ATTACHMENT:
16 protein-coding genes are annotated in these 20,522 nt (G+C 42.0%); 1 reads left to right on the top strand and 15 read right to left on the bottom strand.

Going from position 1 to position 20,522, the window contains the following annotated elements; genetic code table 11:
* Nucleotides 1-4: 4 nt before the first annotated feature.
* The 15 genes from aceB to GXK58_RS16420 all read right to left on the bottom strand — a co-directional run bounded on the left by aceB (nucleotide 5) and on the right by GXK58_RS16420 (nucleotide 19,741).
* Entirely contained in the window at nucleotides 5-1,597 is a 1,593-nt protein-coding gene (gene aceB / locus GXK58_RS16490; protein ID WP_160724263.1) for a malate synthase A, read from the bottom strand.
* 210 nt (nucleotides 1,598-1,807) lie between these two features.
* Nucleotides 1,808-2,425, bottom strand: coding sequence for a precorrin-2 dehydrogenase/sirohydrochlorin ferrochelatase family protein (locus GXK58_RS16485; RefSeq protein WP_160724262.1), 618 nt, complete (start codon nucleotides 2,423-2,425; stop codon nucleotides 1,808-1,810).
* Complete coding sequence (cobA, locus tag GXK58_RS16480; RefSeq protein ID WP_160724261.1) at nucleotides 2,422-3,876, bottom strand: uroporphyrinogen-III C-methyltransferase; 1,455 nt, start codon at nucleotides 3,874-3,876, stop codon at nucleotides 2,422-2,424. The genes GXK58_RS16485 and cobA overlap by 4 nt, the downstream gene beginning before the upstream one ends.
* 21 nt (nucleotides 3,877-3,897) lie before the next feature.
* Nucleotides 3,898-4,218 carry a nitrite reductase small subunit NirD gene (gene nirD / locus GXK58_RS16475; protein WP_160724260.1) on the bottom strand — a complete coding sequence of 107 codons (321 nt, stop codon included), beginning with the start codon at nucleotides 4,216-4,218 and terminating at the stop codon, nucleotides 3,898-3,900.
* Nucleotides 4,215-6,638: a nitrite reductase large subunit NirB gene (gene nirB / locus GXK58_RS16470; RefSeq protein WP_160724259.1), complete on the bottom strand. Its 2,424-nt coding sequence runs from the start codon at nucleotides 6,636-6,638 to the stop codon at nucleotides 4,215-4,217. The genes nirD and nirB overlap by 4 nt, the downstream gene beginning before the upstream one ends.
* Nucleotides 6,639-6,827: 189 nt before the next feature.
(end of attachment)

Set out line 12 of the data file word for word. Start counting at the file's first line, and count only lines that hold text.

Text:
* Nucleotides 6,639-6,827: 189 nt before the next feature.